Thursday, August 6, 2009

A River Runs Through It

When we first moved to the Twin Cities, I was mystified by ramifications of the Mighty Mississippi in our midst.

Remember, Lone Reader, that I was raised by East Coast liberals who dragged their children to various places in Oklahoma and Kansas as they sought…hmm…what? They never really cared about greener grass. Peace from their own parents? Big sky country? Freedom from the long arm of the law? I dunno. One can see making the move from the ivy-laden confines of Cornell and Ithaca to the University of Oklahoma for one’s first professorial gig. A sad move, but an understandable one. Why, however, did we live in 3 houses in 4 years? And that’s right, one of those houses was on the edge of a reservation. (It WAS the thing to do in the 70s – send your kids to a reservation school.)

Alas, Lone Reader, I digress. As we moved around the lower Midwest, the constant was “going home” the biannual trek to New Jersey and New York. Every summer and over the winter holidays, we would pack up for the East Coast. While there, my parents would stock up on things one couldn’t get in the Midwest – Spatini spaghetti sauce seasoning, Red Rose tea and raisin biscuits.

What did it mean, then, I mused upon arrival in the Twin Cities, to live in a place where items where available only ‘east of the Mississippi’? Did one half of the metro have Dryer’s ice cream and the others ate Edy’s? Was the a black market of traders along the bridge swapping Hellmann’s and Best jars of mayonnaise in unmarked packages?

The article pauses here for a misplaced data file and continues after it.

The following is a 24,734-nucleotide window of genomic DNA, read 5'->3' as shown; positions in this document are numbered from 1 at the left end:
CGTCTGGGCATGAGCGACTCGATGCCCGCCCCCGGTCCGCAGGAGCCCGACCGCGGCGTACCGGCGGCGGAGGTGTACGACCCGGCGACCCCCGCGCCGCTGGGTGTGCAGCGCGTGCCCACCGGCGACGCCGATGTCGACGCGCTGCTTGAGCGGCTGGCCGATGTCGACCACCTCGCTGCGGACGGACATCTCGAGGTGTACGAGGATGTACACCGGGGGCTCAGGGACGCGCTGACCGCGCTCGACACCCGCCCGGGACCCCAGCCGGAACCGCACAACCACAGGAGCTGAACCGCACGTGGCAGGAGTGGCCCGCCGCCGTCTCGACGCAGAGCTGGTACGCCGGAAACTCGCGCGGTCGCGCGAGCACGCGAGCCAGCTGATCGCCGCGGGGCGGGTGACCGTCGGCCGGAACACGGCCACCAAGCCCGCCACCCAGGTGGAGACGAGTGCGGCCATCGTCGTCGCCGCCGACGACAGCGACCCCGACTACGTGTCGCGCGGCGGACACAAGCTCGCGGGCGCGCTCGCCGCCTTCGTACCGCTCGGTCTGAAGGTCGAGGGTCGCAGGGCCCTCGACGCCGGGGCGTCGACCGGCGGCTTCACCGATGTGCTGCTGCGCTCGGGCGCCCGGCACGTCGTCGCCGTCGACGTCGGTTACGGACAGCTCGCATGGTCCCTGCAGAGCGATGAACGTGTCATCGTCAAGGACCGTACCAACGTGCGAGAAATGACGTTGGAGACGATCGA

Eventually the river that turns one metro into two (among other things – Ed.) became commonplace…so much so that when a visitor said, “Take me down to the Mississippi” I replied, “We’re over it right now on the bridge – do you mean closer?”

Yes, river life’s got its own pace and it’s fast around here. But I still get a thrill when I find a jar of real Marshmallow Fluff on the grocery store shelves.

Happy Thursday, Lone Reader!

Wednesday, August 5, 2009

And all the herring you can eat...

Photo by John Doman, Pioneer Press

Sparky the Sea Lion died. He was 31, which is crazy old in the sea lion world.

Back in the day, I was a video teacher for the local cable access station. I used to certify people on the three-chip cameras and I used to teach video to summer school students. In a desperate attempt to find a project for one of the add-on classes, I decided we’d do a remote shoot. A documentary about the long-time trainer at the Sparky the Sea Lion show, Norm Byng.

Mr. Byng had been working as a trainer at the Como Zoo in St. Paul for 20 years. My group of Hmong girls and I called him, he agreed to be interviewed and we set up a time to tape the Sparky show, along with his commentary, and ask him questions afterward. We prepped interview questions and finally met up with Mr. Byng. It was hard enough getting the girls to speak on camera…it was a nightmare interviewing the trainer.

Mumbling girl: How hasmdnthe reljrjmbrlsn?
Byng: What?
Me: Cut.

Replay that about 17 times.

The end knowledge that we gleaned was that the Sparky show had not changed in 20 years. Mr. Byng said the kids would know if even a word was changed, so he had said the exact same words, four times a day for two decades. That might’ve explained his deadpan, monotone delivery. He looked like lovechild of Nick Nolte and the Skipper and he had the vocal charms of Tom Carvel, yet he was beloved.

I don’t know if Norm Byng is still of this world, but today we mourn the Sparky that so many of us remember. He is saving baby dolls and balancing beach balls in the sweet hereafter.

Sunday, August 2, 2009

The Everchangin' Days of Blogs and Roses

Hmm…well Lone Reader, I find myself in a bit of a pickle. I recently discovered that, despite my cagey maneuvers, relatives are reading this blog and it makes me feel weird. (Velma seems to have missed the “You Know Anyone Can Read This, Right?” day at the blog seminar…Ed.) Is it that my outrageous double-life will finally see the light of day? Nah – I’m cool with that. Do I reveal secrets that were never meant to be blogged about? No. (Rosebud is a sled, Soylent Green is people and Sylvia Poggioli is really a man – Ira Glass told me so.)

I guess I thought of this a place to vent and maybe that’s not what it’s going to be anymore. Sigh.

More soon and love always,